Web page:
Researchers have revealed how black holes swallow stars. Tamara Bogdanovic, Assistant Professor of Physics at the Georgia Institute of Technology, said black holes by themselves do not emit light and that their best chance to discover them in distant galaxies is if they interact with stars and gas that are around them.
Bogdanovic explained that this flare of light was found to have a characteristic behavior as a function of time, saying that it starts very bright and its luminosity then decreases in time in a particular way. Astronomers have identified those as galaxies where a central black hole just disrupted and ‘ate’ a star.
Bogdanovic relies on National Science Foundation-funded supercomputers like Stampede at the Texas Advanced Computing Center and Kraken at the National Institute for Computational Sciences.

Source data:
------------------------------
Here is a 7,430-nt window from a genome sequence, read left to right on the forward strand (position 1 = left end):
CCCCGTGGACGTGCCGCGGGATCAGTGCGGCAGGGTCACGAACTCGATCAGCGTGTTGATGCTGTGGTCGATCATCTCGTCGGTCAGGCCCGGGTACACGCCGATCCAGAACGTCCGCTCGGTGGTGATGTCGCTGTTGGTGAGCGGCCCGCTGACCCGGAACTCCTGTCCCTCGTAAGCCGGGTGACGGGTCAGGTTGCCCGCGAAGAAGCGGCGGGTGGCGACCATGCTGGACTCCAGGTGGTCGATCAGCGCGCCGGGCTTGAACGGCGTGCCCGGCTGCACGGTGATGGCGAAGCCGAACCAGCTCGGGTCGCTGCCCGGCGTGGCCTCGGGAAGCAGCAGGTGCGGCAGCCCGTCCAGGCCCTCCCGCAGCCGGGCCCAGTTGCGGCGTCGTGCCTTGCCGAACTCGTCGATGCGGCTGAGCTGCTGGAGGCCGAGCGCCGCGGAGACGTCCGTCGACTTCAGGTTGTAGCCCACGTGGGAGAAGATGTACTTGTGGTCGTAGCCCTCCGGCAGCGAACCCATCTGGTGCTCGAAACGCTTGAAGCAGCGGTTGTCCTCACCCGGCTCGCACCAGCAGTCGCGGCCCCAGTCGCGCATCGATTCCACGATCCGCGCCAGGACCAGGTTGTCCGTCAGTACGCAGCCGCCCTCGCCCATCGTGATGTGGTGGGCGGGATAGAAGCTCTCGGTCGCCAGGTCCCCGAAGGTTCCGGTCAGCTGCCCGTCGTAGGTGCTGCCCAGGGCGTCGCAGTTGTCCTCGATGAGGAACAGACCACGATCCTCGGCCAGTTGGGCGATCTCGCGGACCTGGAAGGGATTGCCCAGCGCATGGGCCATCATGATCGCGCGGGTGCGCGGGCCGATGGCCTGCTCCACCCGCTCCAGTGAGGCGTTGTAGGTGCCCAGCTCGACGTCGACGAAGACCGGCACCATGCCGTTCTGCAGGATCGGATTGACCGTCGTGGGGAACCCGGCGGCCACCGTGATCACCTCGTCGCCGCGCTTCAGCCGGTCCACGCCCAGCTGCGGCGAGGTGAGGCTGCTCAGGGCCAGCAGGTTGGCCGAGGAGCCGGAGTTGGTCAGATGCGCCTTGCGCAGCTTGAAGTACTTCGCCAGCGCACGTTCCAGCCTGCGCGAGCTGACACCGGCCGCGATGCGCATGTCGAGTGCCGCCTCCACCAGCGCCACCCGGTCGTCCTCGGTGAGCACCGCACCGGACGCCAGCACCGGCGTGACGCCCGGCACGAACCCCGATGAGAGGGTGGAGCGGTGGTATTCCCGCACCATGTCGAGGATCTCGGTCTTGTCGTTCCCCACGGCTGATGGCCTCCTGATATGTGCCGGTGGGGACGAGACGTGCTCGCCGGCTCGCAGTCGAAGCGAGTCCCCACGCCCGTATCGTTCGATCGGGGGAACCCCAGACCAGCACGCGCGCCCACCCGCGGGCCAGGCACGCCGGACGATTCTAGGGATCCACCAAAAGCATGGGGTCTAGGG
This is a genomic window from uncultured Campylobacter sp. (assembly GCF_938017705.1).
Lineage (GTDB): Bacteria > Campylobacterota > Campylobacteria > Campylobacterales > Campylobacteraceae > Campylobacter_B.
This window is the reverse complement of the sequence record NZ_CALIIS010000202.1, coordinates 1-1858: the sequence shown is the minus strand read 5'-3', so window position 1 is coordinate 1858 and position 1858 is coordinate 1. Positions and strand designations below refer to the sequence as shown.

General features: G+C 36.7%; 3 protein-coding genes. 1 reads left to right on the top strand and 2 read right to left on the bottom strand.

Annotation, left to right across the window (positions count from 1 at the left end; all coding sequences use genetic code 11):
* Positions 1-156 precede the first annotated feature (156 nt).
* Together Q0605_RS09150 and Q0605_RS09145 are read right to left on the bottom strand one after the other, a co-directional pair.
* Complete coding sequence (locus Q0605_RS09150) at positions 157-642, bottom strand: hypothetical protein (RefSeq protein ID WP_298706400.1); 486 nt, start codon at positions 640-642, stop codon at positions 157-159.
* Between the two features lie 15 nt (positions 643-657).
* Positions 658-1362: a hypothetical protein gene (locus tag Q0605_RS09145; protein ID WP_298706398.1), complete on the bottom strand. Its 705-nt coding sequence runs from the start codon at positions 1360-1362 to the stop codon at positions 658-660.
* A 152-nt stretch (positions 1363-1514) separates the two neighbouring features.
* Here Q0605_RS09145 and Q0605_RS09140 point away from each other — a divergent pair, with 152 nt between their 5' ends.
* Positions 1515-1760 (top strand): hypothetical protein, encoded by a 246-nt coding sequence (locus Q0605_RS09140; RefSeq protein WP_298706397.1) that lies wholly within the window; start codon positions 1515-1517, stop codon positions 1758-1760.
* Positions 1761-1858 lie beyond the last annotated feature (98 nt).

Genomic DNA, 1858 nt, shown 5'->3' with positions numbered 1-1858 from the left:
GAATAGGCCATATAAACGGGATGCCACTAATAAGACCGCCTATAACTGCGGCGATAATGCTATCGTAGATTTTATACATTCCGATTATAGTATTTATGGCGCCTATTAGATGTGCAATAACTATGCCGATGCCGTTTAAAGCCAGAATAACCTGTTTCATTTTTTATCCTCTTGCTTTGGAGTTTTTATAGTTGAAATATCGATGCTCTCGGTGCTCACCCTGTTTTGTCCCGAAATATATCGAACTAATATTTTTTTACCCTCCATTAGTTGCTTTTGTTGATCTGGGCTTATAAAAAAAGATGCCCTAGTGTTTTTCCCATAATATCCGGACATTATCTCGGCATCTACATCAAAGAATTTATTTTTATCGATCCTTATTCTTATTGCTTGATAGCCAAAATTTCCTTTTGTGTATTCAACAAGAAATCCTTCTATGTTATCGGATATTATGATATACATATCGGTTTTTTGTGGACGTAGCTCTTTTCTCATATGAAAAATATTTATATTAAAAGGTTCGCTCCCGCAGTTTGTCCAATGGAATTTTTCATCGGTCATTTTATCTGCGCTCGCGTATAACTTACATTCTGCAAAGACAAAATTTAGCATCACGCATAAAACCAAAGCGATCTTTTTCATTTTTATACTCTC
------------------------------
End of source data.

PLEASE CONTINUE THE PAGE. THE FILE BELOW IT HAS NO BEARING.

Using these systems, she and her collaborators recently simulated the dynamics of these super powerful forces and charted their behavior using numerical models. Stampede and Kraken are part of the Extreme Science and Engineering Discovery Environment ( XSEDE), a single virtual system that scientists use to interactively share computing resources, data and expertise.
Using a mix of theoretical and computational approaches, Bogdanovic tries to predict the observational signatures of events like the black-hole-devouring-star scenario described above, also known as a “tidal disruption”-or two supermassive black holes merging, another of her interests. Such events would have a distinct signature to someone analyzing data from a ground-based or a space-based observatory.
The paper has been submitted to the Astrophysical Journal . (ANI)